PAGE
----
The information to be logged from a service in a chroot environment does not differ from when the service executes from the normal root. In fact, part of the build policy related to the chroot configuration should explicitly state the logging requirements. Nevertheless, disk space is a major consideration for this scenario. One of the reasons to create a chroot environment is to minimize the disk space available to attackers in the event of a compromise. Once again, you have several options for logging the service.
Even though the service may be writing to a file in the /var/log directory, this directory is within the chroot environment. However, other processes on the system with the correct privileges can freely access the files in /opt/chroot/var/log. A simple cron job can periodically move logs from the chroot environment to a location that is more secure and has more disk space available. This also helps the administrator centralize and parse logs.
A basic log directory would appear as such:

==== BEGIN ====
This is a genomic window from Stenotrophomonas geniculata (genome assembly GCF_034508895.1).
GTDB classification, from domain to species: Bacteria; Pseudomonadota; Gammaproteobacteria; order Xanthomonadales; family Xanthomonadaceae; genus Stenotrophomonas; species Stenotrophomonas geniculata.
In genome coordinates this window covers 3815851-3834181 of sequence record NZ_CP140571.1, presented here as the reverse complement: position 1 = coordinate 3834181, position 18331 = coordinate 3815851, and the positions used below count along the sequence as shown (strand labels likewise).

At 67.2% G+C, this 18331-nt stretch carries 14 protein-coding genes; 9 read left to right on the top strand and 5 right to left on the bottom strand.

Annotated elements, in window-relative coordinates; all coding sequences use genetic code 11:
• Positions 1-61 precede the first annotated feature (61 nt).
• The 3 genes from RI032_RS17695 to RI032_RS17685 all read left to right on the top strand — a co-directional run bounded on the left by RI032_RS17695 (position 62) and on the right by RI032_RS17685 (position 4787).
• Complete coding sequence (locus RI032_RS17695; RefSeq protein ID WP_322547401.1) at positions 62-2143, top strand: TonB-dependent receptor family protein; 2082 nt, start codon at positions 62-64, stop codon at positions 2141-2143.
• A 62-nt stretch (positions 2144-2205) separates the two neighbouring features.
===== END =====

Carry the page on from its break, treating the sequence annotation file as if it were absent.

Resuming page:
/var/ log/ lastlog messages secure wtmp run/
The other option is to forgo writing logs in the chroot environment altogether and send the log messages to a syslog server. This has the benefit that you can further restrict the size of the partition assigned to chroot . You must create an /etc/syslog.conf file in the chroot environment to do this.
Additionally, be aware that commands such as w or who only apply to their current environment by default. This is the desired result for the chroot environment (users in chroot cannot observe if non- chroot users are logged in). As an administrator, you should still monitor when users log in, what commands they execute, and when they log out. In fact, this is easy to do. Typing who on the host system only displays users who are not authenticated within a chroot environment (via pam_chroot , for example).
# who root pts/0 May 7 09:08 (10.0.1.3) root pts/1 May 7 09:08 (10.0.1.3)
To observe the users logged into a chroot environment, query the appropriate wtmp file:
# who /opt/chroot/var/log/wtmp mike May 7 09:40 (10.0.1.3)
Logfiles provide useful information not only if a compromise occurs, but for monitoring the status and problems that might occur in a chroot environment.